"That's called 'shading,'" she explained. "I learned that from a kid named Dave Brubeck, who was the house piano player at a place in San Francisco called the Black Hawk. He did it on the piano: It's 'dynamics.'"

Did Anita O'Day spend much time performing music that she didn't enjoy?

"not for long," she laughed. "I'd say, pardon me, I'll see you later, muchm later . . . and it was down the back alley!"

Known for her independence and no-nonsense brusqueness, Anita nevertheless displays a somewhat self-effacing attitude about her talents. I asked if she plays any instruments, just for fun.

"That's what I do it for, 'cause it sure ain't for real! I took drums for real, though. I really wanted to play drums. I saw myself as the female Gene krupa. then I saw how much you have to do against how much I was going to get -- I started too late."

The conversation turned to the various types of bands that back up jazz singers:

"All bands are great, if they're professional. I did one album with a sextet and four others with a trio. A sextet is one type of thinking and a trio another. If they're good musicians, I don't care if there are a hundred and ten of them -- I'll take a chance."

O'Day has her own ideas about what she looks for in a musician, too.

"I like somebody who's really a soloist, but who knows how to accompany me, too."

She spoke highly of pianist Norman Simmons, and I remarked how well he listens to her and picks up on every nuance when she sings.

"It's fun. It's the name of the game: jazz,"m she said, leaning into the word "jazz."

And yet so many musicians don't seem to understand that.

"They don't know the game . . . they don't listen."

O'Day seems to enjoy and appreciate her musicians more than many singers. She often turns her back on the audience when they are taking solos, just to listen

"I do it on purpose. I'm not a singer," she corrected. "I'm a song stylist. Maybe other singers think, well, one hour of me, and the guys play for me. But it's not like that. All my money goes for my musicians and airplanes. I buy musicians."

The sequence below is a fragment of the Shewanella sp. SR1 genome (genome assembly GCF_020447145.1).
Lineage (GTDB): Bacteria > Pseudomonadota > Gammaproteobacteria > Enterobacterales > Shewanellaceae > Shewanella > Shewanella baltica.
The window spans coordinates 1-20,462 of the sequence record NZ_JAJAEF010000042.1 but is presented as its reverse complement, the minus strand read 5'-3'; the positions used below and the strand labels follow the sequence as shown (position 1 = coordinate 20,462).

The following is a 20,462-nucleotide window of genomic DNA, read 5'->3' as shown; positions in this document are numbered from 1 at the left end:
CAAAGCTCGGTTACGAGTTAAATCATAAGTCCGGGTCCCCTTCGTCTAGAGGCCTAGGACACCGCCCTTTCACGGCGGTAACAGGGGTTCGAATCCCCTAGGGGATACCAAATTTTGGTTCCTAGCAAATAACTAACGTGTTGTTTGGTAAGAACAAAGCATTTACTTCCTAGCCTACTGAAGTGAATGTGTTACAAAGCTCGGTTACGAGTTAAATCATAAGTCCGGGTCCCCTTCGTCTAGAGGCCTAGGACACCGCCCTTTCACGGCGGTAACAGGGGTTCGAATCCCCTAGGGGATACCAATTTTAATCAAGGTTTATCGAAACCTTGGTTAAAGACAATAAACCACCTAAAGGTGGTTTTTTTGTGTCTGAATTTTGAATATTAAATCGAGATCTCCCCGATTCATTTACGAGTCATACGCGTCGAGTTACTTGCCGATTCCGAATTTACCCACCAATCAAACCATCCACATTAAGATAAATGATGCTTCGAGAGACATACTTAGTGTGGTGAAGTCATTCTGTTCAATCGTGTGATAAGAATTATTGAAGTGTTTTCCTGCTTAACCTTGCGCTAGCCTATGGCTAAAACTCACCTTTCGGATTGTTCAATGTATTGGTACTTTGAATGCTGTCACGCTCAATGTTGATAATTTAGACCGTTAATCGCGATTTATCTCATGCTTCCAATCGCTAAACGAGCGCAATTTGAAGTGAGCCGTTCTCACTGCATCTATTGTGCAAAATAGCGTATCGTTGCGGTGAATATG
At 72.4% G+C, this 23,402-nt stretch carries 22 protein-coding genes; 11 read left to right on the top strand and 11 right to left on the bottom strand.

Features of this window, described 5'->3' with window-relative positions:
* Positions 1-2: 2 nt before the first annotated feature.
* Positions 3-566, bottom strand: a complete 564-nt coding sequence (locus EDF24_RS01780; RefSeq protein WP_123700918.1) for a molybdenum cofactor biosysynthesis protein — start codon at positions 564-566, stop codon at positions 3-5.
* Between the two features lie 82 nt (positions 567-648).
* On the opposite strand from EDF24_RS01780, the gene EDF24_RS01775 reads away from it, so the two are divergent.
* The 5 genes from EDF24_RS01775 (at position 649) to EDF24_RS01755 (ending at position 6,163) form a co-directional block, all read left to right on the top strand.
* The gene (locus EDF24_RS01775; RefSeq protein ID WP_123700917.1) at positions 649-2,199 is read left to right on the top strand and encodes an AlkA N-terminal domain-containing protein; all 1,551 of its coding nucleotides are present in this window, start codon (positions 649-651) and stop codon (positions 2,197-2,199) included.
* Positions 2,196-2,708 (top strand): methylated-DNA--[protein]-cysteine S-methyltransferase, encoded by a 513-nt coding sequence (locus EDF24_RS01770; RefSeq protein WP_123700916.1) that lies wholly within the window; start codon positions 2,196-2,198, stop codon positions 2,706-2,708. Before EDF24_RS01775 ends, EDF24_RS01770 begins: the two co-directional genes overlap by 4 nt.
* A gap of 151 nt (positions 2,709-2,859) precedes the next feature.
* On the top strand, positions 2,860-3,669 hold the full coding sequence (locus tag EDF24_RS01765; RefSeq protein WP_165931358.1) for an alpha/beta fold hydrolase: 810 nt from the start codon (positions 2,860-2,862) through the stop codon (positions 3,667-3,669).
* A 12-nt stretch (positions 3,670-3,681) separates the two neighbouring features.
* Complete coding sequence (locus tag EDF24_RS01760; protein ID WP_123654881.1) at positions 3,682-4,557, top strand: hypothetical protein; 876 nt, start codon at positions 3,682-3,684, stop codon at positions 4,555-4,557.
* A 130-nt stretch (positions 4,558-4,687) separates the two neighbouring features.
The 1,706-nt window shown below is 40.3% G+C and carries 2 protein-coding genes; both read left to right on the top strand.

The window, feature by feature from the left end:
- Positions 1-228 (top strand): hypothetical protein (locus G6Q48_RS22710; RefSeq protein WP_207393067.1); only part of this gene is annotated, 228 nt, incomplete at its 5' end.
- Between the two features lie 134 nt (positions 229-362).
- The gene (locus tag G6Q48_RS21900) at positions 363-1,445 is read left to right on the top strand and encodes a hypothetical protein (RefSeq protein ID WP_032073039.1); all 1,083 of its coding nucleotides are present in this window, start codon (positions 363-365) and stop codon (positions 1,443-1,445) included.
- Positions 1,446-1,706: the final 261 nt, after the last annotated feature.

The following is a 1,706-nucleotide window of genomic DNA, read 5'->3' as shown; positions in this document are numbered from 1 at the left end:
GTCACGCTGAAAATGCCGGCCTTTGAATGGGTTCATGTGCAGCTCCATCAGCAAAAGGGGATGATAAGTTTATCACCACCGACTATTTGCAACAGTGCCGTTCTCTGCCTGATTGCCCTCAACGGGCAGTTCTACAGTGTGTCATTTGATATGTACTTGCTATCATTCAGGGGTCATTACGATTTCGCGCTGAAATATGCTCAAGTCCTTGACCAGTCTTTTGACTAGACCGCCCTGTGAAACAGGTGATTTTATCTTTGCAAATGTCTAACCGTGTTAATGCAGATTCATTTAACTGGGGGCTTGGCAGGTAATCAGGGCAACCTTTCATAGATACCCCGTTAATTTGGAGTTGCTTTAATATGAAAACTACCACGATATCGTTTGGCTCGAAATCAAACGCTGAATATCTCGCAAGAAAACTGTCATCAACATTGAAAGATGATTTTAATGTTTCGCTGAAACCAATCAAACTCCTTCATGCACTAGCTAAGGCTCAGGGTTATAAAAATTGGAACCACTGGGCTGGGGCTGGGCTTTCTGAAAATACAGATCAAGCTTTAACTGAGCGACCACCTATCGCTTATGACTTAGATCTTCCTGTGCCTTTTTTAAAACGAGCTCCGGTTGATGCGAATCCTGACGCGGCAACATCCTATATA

Ever practical-minded, O'Day doesn't have any lofty answer to a question as to what gives her the most satisfaction as a musician.

"When the job is the proper price for your endeavors. And proper sound equipment where you work." So much for that.

The O'Day name, although highly respected in jazz circles, has never made the big splash of a Sarah Vaughan or even a Carmen McRae. Does this lack of recognition bother her?

"I'm over that."

A woman of exceptional courage, having overcome many personal difficulties over the years, O'Day has certainly not had an easy time as a jazz performer.

"That's why I'm not No. 1. I'm glad to be in the game at all."

She is definitely in the game, and 1980 was a good year for her, with five album releases and many personal appearances. As for her private life time, she says she enjoys "anything that's healthy without spending any money. I ride a bike every day. It changes your mind, your body."

When asked if she had any plans, especially musical, sh stood up, leaned against the wall, and thought a moment.

"I'd like to take a year off and come back with something fresh, you know . . . ."

Onstage, Anita O'Day can be magical. As she says at the end of each show, "Love is the password." Offstage she is guarded, careful. If she's praised, she's inclined to pass it off with a casual

". . . some people play golf, some tennis, i play music."